Traditionally, nursing has been the nexus of care for patients with chronic and advanced disease. However, near the end-of-life, goals of nursing care change from life-prolongation to the provision of palliation and healing other than physical. While in the disease-focused model of care, there may be little emphasis on the individuality of the patient and the relationship between nurse and patient. In palliative care, an individual relationship with the patient and family, together with specialized knowledge and nursing skills, are of the essence.
Because of the ongoing and familiar interaction between nurse, patient and family, there is often a shift in the balance of decision-making at the end of life from physician to nurse. A nurse trained in palliative care can be instrumental in guiding the physician and redirecting care toward providing comfort. In effect, the palliative care team nurse acts as a patient advocate. He/she may also be responsible for communicating care plan goals and interventions as well as monitoring
and evaluating care provided by other team members.
As the core of the interdisciplinary team, the nurse must evaluate the needs of the patient, family and physician and intervene appropriately. Successful intervention requires:
- Assessment skills
- Expertise in comprehensive care planning and goal
- Collaboration and communications savvy
- Teaching ability
- Knowledge regarding symptom control
- Understanding of bioethics
- Comfort in discussing spiritual issues
To provide quality palliative and end-of-life care, the team nurse uses three guiding principles: autonomy/choice, advocacy and acceptance to best meet the goal of supporting an individualized dying experience. He/she also must recognize that a change in the patient's physical, functional, interpersonal or spiritual well-being affects the status of all dimensions of well-being. Consequently, the interdisciplinary team care nurse works to prevent and/or minimize suffering, thus allowing patient and family to attend to other dimensions of well-being, spirituality and life closure.
The interdisciplinary palliative care team nurse also may become involved in patient and family education concerning topics such as personal care, administration of medications, use of equipment, catheter care, nutrition, skin care, nutrition and assistance with activities of daily living. He/she also may educate the family about changes to expect, stages of disease and interventions to decrease suffering, physical as well as psychosocial and spiritual.
Ferrell BR, Coyle N, eds. Textbook of Palliative Nursing. New York: Oxford University Press, 2001.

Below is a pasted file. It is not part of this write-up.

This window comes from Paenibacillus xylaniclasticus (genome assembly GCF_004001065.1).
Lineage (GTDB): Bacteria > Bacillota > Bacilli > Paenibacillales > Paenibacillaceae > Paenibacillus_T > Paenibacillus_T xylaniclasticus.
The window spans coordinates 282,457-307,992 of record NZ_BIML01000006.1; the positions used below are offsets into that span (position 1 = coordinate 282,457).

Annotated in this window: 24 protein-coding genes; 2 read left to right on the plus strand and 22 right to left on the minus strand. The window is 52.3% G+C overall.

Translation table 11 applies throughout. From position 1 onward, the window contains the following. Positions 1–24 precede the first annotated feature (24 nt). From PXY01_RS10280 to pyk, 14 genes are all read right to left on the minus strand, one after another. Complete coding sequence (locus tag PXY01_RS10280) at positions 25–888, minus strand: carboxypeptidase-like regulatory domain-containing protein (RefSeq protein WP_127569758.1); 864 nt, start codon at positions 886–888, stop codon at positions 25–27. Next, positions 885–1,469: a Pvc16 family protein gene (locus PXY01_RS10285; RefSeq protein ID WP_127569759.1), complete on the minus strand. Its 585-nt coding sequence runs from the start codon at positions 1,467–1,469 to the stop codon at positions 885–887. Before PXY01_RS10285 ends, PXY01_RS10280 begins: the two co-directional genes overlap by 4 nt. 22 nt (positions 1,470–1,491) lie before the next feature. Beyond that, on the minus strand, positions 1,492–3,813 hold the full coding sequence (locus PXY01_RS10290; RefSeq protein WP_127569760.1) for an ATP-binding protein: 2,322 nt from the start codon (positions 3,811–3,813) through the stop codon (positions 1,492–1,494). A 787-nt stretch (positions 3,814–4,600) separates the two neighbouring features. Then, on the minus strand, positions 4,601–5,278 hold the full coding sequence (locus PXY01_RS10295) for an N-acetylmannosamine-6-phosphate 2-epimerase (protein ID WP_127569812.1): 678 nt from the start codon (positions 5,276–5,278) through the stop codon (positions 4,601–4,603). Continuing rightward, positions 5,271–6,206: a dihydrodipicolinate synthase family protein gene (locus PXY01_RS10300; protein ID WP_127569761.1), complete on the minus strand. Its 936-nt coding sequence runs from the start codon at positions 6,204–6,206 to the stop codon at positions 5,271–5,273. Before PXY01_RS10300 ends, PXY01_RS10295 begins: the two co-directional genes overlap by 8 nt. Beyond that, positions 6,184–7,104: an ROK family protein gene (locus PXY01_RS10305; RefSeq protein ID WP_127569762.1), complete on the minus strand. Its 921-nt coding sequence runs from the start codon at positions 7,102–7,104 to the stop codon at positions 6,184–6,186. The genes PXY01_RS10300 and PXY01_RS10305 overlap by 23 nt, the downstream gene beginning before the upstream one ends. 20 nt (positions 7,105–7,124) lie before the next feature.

Matzo ML, Sherman DW. Palliative Care Nursing: Quality Care to the End of Life. New York: Springer Publishing Company, 2001.
Competencies Necessary for Nurses to Provide High-Quality Care to Patients
and Families During the Transition at the End of Life
In 1997, the International Council of Nurses mandated that nurses have primary responsibility for ensuring that individuals at the end-of-life experience a peaceful death. (International Council of Nurses. Basic Principles of Nursing Care. Washington, DC: American Nurses Publishing, 1997)
Educational preparation for end-of-life care has been inconsistent at best, and sometimes neglected within nursing curricula, health care ethicists and palliative care experts. The American Association of Colleges of Nursing, supported by The Robert Wood Johnson Foundation, convened a roundtable of expert nurses and other healthcare professionals to develop the End-of-Life Competency Statements listed below.
1. Recognize dynamic changes in population demographics, healthcare economics and service delivery that necessitate improved professional preparation for end-of-life care.
2. Promote the provision of comfort care to the dying as an active, desirable and important skill, and an integral component of nursing care.
3. Communicate effectively and compassionately with the patient, family and healthcare team members about end-of-life issues.
4. Recognize one's own attitudes, feelings, values and expectations about death and the individual, cultural and spiritual diversity existing in these beliefs and customs.
5. Demonstrate respect for the patient's views and wishes during end-of-life care.
6. Collaborate with interdisciplinary team members while implementing the nursing role in end-of-life care.
7. Use scientifically based standardized tools to assess symptoms (e.g., pain, dyspnea [breathlessness], constipation, anxiety, fatigue, nausea/vomiting and altered cognition) experienced by patients at the end of life.
8. Use data from symptom assessment to plan and intervene in symptom management using state-of-the-art traditional and complementary approaches.
9. Evaluate the impact of traditional, complementary and technological therapies on patient-centered outcomes.
10. Assess and treat multiple dimensions, including physical, psychological, social and spiritual needs, to improve quality at the end of life.
11. Assist the patient, family, colleagues and one's self to cope with suffering, grief, loss and bereavement in end-of-life care.
12. Apply legal and ethical principles in the analysis of complex issues in end-of-life care, recognizing the influence of personal values, professional codes and patient preferences.
13. Identify barriers and facilitators to patients' and caregivers' effective use of resources.
14. Demonstrate skill at implementing a plan for improved end-of-life care within a dynamic and complex healthcare delivery system.
15. Apply knowledge gained from palliative care research to end-of-life education and care.
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